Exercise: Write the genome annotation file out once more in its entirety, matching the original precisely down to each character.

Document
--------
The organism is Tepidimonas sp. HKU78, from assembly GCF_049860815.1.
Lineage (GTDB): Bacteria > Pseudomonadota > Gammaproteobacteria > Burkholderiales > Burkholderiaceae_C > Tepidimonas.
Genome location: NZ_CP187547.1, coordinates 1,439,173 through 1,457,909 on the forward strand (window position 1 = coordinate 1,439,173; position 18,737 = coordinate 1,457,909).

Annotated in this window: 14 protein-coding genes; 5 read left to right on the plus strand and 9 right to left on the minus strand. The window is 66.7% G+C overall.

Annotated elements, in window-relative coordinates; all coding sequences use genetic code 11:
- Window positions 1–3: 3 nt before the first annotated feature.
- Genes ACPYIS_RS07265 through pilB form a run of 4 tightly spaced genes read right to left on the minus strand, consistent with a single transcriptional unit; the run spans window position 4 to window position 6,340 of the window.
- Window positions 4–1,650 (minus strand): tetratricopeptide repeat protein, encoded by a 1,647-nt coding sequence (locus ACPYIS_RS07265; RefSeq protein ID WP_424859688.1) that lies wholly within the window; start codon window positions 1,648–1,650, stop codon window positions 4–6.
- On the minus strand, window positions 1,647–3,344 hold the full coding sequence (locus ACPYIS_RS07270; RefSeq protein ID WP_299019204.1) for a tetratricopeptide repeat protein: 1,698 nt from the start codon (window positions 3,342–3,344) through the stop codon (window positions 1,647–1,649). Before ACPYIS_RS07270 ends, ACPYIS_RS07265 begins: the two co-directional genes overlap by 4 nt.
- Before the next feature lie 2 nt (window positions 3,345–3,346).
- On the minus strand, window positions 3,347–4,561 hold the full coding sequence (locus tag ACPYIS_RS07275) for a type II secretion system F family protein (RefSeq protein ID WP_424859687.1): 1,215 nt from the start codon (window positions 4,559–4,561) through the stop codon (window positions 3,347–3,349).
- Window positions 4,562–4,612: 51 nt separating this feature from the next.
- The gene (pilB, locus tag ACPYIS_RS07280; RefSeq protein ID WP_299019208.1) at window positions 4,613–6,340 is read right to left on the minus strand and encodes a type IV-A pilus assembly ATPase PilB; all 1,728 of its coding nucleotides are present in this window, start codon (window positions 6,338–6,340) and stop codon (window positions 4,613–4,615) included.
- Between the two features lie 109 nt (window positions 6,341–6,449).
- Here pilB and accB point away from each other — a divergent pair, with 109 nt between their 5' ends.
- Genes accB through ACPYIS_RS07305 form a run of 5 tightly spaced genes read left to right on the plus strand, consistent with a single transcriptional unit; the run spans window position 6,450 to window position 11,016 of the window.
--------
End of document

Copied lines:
The organism is Tepidimonas sp. HKU78, from assembly GCF_049860815.1.
Lineage (GTDB): Bacteria > Pseudomonadota > Gammaproteobacteria > Burkholderiales > Burkholderiaceae_C > Tepidimonas.
Genome location: NZ_CP187547.1, coordinates 1,439,173 through 1,457,909 on the forward strand (window position 1 = coordinate 1,439,173; position 18,737 = coordinate 1,457,909).

Annotated in this window: 14 protein-coding genes; 5 read left to right on the plus strand and 9 right to left on the minus strand. The window is 66.7% G+C overall.

Annotated elements, in window-relative coordinates; all coding sequences use genetic code 11:
- Window positions 1–3: 3 nt before the first annotated feature.
- Genes ACPYIS_RS07265 through pilB form a run of 4 tightly spaced genes read right to left on the minus strand, consistent with a single transcriptional unit; the run spans window position 4 to window position 6,340 of the window.
- Window positions 4–1,650 (minus strand): tetratricopeptide repeat protein, encoded by a 1,647-nt coding sequence (locus ACPYIS_RS07265; RefSeq protein ID WP_424859688.1) that lies wholly within the window; start codon window positions 1,648–1,650, stop codon window positions 4–6.
- On the minus strand, window positions 1,647–3,344 hold the full coding sequence (locus ACPYIS_RS07270; RefSeq protein ID WP_299019204.1) for a tetratricopeptide repeat protein: 1,698 nt from the start codon (window positions 3,342–3,344) through the stop codon (window positions 1,647–1,649). Before ACPYIS_RS07270 ends, ACPYIS_RS07265 begins: the two co-directional genes overlap by 4 nt.
- Before the next feature lie 2 nt (window positions 3,345–3,346).
- On the minus strand, window positions 3,347–4,561 hold the full coding sequence (locus tag ACPYIS_RS07275) for a type II secretion system F family protein (RefSeq protein ID WP_424859687.1): 1,215 nt from the start codon (window positions 4,559–4,561) through the stop codon (window positions 3,347–3,349).
- Window positions 4,562–4,612: 51 nt separating this feature from the next.
- The gene (pilB, locus tag ACPYIS_RS07280; RefSeq protein ID WP_299019208.1) at window positions 4,613–6,340 is read right to left on the minus strand and encodes a type IV-A pilus assembly ATPase PilB; all 1,728 of its coding nucleotides are present in this window, start codon (window positions 6,338–6,340) and stop codon (window positions 4,613–4,615) included.
- Between the two features lie 109 nt (window positions 6,341–6,449).
- Here pilB and accB point away from each other — a divergent pair, with 109 nt between their 5' ends.
- Genes accB through ACPYIS_RS07305 form a run of 5 tightly spaced genes read left to right on the plus strand, consistent with a single transcriptional unit; the run spans window position 6,450 to window position 11,016 of the window.